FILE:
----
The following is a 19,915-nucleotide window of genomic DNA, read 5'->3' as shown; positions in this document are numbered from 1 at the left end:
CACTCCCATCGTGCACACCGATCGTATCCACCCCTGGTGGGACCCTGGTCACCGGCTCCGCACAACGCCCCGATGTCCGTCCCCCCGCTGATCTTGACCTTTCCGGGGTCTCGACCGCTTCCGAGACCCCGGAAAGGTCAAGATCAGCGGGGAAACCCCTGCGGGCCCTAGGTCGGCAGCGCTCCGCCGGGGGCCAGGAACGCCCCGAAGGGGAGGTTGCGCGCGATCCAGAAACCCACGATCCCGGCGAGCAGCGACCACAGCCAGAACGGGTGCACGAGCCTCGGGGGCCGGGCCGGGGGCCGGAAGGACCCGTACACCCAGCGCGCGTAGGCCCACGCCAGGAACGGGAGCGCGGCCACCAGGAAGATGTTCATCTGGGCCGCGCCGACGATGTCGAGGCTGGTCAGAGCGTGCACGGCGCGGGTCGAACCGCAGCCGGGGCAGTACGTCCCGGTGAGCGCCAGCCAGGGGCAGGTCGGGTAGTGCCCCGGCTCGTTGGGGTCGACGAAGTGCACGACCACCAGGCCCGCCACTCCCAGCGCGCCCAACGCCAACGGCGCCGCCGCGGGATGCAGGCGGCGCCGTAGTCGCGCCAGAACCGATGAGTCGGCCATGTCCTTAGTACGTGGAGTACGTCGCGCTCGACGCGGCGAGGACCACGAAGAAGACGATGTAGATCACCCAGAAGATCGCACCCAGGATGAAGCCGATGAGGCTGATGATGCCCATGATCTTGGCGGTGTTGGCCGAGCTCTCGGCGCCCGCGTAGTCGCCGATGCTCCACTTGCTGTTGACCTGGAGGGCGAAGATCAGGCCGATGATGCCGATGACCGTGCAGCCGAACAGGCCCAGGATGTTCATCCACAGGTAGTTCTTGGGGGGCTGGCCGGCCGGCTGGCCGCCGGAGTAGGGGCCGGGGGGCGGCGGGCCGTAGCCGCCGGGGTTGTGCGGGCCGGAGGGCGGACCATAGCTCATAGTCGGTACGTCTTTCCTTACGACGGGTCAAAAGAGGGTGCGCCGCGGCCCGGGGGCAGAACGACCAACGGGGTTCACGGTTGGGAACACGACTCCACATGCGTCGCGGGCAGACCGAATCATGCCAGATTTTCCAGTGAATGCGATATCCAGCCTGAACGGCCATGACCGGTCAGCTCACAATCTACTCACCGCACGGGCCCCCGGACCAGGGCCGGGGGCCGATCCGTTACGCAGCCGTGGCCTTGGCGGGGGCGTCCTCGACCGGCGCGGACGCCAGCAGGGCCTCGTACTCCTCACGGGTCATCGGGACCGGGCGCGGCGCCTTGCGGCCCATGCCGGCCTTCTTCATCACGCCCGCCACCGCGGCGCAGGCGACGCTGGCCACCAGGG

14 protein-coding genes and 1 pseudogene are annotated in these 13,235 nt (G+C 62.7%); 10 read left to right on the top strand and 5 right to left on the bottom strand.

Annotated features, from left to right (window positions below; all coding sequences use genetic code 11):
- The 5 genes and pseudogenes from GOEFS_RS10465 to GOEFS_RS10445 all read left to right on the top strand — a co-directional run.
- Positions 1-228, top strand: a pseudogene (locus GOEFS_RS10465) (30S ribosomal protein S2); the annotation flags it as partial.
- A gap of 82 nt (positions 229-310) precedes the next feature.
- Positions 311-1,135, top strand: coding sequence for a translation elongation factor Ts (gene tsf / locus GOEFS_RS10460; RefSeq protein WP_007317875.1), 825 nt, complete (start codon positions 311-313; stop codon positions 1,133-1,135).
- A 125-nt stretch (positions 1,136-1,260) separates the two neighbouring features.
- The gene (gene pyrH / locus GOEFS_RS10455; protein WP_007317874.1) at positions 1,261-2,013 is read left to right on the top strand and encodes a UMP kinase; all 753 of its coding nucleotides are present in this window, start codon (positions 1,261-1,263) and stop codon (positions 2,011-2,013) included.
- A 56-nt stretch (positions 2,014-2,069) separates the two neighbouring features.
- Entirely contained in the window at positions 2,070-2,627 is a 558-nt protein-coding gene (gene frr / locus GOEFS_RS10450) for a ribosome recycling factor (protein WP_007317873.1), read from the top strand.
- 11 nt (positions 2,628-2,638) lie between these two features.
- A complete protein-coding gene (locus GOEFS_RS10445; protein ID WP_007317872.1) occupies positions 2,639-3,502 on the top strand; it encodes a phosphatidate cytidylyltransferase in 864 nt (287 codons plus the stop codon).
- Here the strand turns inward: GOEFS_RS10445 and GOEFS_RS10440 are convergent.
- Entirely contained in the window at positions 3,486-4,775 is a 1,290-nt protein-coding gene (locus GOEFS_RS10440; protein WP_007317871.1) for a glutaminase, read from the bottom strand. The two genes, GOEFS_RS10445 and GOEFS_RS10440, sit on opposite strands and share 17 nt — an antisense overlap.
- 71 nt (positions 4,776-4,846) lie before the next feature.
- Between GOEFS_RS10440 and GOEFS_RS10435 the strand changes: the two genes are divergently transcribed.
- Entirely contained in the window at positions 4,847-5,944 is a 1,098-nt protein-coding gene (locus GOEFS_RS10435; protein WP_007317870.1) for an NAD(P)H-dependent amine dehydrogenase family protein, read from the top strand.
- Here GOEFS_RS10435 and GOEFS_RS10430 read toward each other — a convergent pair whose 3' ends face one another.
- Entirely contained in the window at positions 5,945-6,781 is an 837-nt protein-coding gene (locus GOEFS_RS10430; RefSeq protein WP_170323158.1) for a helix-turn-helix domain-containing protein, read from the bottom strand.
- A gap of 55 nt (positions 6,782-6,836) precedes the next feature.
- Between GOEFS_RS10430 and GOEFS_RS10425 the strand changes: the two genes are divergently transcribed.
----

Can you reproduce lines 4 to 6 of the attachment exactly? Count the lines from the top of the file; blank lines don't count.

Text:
Annotated features, from left to right (window positions below; all coding sequences use genetic code 11):
- The 5 genes and pseudogenes from GOEFS_RS10465 to GOEFS_RS10445 all read left to right on the top strand — a co-directional run.
- Positions 1-228, top strand: a pseudogene (locus GOEFS_RS10465) (30S ribosomal protein S2); the annotation flags it as partial.